The solution that I found was turboprint. Turboprint is a commercial product for Linux-based systems that provides printer drivers for hundreds of printers, GUI based dialogs for configuration, monitoring and maintenance, and a GIMP plug in for printing. The package can be downloaded and tried out for 30 days with full functionality to see if it works for your system. I found that it installed quickly and painlessly on Ubuntu 10.04. Once installed, a GUI configuration walks you through setting up the printer, and after that it just appears as a printer like any other on your system. You can then print to it from any application that supports printing. The install also includes a plug-in for the GIMP that provides some convenient features for tweaking print settings directly from inside the plug-in GUI. Although I still had to make a handful of test prints to figure out the proper settings, it was pretty easy for me this time around, perhaps because I’ve been down that road before on the Mac and worked out the strategy there. That is too long a story to go into here, but might be the topic of another post sometime. For now, I’ll just say that the main thing is to get the correct ICC profiles in the right places and then experiment with the settings between the application and the printer driver, changing only one variable at a time. Once I was satisfied that I was getting prints that matched what I saw onscreen in the GIMP and geeqie, I felt that the price of around $82 USD (studio version) was not too bad for being able to work comfortably under Linux. Not only that, but the quality of the prints seems every bit as good as I was getting from the Photoshop plugin on the Mac.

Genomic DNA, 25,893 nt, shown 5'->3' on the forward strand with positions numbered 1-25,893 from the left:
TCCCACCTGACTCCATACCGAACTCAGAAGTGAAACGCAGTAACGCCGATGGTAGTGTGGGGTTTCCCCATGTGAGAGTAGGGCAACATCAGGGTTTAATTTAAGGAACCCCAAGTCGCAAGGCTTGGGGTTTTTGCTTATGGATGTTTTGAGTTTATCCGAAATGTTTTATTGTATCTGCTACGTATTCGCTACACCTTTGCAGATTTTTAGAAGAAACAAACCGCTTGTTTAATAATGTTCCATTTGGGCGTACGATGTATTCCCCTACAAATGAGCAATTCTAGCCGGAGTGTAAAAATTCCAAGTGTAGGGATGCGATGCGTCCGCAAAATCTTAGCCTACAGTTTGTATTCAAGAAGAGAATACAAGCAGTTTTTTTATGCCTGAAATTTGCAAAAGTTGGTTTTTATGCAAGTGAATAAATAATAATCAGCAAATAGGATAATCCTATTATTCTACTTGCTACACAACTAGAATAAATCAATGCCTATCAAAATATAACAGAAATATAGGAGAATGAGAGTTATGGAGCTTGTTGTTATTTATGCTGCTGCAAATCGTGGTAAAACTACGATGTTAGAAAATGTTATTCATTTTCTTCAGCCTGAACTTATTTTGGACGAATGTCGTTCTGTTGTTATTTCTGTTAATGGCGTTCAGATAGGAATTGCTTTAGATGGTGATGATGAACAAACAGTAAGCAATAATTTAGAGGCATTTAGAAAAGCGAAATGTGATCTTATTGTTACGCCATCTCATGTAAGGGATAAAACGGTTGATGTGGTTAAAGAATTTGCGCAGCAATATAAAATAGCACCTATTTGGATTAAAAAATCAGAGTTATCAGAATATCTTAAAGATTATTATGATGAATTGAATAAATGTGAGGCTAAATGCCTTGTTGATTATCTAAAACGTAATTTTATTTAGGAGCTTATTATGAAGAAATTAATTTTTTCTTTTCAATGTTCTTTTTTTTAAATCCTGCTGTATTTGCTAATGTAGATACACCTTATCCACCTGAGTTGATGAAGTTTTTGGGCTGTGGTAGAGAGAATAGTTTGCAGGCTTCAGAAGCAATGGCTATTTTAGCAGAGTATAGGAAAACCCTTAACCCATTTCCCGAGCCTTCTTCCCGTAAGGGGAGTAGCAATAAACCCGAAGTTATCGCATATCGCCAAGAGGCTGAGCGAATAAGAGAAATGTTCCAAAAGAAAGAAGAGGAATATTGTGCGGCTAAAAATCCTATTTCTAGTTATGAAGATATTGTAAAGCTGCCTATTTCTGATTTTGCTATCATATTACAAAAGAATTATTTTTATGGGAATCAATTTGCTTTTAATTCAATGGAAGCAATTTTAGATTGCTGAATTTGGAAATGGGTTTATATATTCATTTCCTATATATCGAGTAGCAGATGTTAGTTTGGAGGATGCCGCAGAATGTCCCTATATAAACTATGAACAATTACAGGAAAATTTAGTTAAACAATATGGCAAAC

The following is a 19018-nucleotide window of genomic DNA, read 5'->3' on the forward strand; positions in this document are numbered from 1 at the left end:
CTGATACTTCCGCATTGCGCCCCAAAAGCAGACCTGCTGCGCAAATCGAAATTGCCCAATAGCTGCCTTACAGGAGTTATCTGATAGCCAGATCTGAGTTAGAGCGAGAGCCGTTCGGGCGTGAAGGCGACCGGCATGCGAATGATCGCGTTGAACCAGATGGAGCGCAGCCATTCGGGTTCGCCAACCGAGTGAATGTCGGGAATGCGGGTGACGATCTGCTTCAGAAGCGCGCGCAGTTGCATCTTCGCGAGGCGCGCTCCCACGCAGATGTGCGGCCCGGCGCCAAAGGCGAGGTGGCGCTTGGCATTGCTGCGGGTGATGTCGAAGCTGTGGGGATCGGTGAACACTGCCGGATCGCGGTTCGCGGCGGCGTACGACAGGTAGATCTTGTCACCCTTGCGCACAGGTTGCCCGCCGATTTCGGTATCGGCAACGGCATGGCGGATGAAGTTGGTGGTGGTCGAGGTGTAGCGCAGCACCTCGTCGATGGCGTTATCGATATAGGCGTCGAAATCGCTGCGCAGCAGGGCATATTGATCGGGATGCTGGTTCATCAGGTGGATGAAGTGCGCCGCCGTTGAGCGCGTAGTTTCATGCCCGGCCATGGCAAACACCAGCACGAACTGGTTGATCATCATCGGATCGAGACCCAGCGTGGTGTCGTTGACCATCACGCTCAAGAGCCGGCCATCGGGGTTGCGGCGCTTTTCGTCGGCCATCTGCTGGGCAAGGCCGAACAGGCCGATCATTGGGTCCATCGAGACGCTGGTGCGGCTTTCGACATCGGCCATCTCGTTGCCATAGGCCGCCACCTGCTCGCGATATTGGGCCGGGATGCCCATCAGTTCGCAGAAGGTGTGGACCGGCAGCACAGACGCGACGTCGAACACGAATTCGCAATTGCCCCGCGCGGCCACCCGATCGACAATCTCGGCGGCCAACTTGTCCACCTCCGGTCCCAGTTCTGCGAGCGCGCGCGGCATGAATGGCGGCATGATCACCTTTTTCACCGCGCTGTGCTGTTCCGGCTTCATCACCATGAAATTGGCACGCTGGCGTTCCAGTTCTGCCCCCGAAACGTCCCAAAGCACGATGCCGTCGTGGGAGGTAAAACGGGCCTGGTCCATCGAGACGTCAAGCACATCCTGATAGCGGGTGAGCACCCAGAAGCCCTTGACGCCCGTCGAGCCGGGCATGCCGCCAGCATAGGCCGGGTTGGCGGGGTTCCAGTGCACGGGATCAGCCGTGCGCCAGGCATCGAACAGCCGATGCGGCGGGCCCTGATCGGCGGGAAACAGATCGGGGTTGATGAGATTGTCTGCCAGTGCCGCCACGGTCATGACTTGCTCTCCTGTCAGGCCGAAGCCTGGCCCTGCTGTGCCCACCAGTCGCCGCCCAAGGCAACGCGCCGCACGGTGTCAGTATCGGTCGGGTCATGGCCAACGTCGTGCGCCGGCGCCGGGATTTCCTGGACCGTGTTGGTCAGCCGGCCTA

I want to mention one more application that I use for printing, but to do so I have to digress just a bit to talk about printing in the way old days. Back before I did printing on the Mac, I did printing under Windows, using a program called Qimage Pro. This was a splendid little program that excelled at one thing: printing multiple photographs on a sheet of inkjet paper. When I switched to the Mac for printing I sorely missed this little gem of a program. The good news is that I’ve found the near equivalent now that I’m printing under Linux: it’s called photoprint, and it’s classic GPL open source goodness! The author’s web site has lots of really useful information and it’s clear he has some good experience doing high quality imaging under Linux. photoprint has many really useful features, including full support for color management, various layout options, drag and drop and high quality downsampling. You can set up custom presets, which makes it a breeze to change print sizes. By default photoprint seems set up to print via gutenprint. To use it with turboprint I simply made a preset to turn off any color correction, set a correct monitor profile and NO printer profile (turboprint applies the profile in the driver). This is really a splendid little app and the main way I now print under Linux. Highly recommended.